Following are practice notes from a few of the anglers who'll compete this week.
"Fishing's been really good; I'd say the only bad thing is I haven't been getting a lot of the big bites. If you get five good ones, you're going to have 20 to 25 pounds, but it's tough to find a group of them. I'll catch quite a few small ones, and then a 6-pounder.
"I had 22 pounds the first (practice) day, but I had two 6-pounders. The next day I had like 19 pounds.
"It's going to come down to whoever has that fortunate day, and probably 50 guys are going to have it. Everybody else will have 17 pounds."
"I feel like I've gotten myself around some of the good ones. The smallmouth here are as big as I've ever seen them. It's going to be pretty unbelievable what a few guys catch and hopefully I'm one of the guys who gets the five right bites and puts it all together.
"I think people are going to be pretty spread out because the big ones are scattered and you can't pull up to an area and know you're going to load up there. You don't have the feeling that a number of guys are going to find the same schools.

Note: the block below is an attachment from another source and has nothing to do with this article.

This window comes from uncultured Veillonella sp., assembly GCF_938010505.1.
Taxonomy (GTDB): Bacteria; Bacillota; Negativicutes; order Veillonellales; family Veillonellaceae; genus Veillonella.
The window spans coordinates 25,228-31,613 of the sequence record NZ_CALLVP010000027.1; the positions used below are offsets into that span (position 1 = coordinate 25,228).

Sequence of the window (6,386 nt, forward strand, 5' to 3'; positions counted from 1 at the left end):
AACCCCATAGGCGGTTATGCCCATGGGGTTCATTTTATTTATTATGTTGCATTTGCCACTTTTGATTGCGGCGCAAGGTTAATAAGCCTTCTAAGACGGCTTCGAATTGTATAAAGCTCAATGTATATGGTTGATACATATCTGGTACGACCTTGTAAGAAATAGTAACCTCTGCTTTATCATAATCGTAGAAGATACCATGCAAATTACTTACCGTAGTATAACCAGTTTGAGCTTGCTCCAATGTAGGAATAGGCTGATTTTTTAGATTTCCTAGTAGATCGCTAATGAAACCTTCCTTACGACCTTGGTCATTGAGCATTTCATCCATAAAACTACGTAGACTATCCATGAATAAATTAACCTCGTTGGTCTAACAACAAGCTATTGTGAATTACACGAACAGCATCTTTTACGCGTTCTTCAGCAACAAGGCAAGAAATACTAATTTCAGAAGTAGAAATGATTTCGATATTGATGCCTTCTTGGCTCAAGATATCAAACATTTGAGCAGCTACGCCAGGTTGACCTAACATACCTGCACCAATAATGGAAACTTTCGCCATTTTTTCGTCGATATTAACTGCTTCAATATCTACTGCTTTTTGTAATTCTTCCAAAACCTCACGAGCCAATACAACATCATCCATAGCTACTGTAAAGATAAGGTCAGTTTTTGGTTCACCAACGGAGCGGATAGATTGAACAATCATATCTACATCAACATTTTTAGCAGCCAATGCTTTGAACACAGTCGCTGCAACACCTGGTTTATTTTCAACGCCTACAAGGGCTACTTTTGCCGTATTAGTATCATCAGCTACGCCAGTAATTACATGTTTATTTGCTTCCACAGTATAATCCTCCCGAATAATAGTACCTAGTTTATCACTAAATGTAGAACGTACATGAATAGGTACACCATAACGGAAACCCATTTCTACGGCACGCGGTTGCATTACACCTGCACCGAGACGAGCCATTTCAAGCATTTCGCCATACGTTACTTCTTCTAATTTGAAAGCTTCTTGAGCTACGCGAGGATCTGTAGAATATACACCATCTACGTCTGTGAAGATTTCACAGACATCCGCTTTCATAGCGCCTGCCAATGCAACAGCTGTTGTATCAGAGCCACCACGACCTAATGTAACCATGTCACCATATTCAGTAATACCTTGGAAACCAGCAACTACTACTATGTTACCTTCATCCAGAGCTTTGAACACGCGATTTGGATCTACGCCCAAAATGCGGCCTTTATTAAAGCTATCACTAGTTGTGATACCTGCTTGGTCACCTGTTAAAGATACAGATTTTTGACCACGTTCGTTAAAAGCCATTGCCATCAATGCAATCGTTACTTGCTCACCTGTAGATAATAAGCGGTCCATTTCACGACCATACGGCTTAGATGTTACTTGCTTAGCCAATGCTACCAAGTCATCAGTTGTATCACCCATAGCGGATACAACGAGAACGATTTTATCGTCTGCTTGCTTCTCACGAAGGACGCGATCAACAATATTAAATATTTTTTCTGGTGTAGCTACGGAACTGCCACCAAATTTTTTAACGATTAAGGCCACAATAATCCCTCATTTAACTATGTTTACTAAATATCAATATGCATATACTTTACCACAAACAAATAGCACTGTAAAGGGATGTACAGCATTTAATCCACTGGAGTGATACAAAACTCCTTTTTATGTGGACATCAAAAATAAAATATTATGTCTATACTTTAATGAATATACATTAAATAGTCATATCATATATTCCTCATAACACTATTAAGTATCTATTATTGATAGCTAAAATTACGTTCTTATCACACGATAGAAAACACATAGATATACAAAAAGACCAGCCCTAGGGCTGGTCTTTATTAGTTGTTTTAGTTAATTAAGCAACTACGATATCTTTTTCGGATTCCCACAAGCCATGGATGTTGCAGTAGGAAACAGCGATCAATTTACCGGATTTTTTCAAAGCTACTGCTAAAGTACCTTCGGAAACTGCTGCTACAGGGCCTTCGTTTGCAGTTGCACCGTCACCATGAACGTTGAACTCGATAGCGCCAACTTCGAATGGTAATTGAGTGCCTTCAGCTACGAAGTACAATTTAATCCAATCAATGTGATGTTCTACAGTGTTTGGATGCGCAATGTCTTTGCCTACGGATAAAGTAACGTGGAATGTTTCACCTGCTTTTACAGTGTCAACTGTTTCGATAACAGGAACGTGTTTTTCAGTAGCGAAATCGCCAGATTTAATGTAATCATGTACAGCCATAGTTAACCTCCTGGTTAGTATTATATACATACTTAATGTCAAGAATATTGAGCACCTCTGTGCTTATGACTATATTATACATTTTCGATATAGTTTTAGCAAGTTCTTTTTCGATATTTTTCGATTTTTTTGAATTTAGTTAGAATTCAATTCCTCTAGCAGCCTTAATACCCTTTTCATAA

"I've fished some shallow and I've fished out a little bit with a mixture of a lot of different baits. Maybe I'll be shocked and the quality won't show up like it appears it's going to, but I think it's going to be pretty impressive."
"I think it's going to take a little more weight to get a check than it did last time and the weights at the top are going to be really big. They're in their summer pattern and they're starting to feed up heavy and they're more predictable this year.
"I think it's going to take 97 to 100 pounds to win. There's no doubt in my mind that somebody can catch 25 pounds a day.
"I think it's going to be won deep the whole way. I know a few shallow places here that I've been to and I haven't even seen a fish. If you get out deep, you catch them from 12 inches to 6 pounds."
"The fish are a lot fatter this year than last year – those 2-pounders from last year all seem to be 2 1/2s now. They're not stacked up everywhere; it can be random, but quite a few of the bites are quality fish.
Angler of the Year contender Josh Bertrand has a strong track record at the St. Lawrence.
"You can pick your poison where you want to fish. I've caught quality fish from shallow humps that are 6 to 8 feet deep on the top and I've fished out to 50 feet and caught them there. I haven't gone deeper, but there could be good ones there as well. It seems to me that the deeper you go, the fish get a little smaller.
"It's going to take some big weights to get a check – the quality is there. Finding one of those mega-schools might be the difference."
Top 10 to Watch
With the above in mind and more, here are BassFan's recommendations for the top 10 to watch in this event.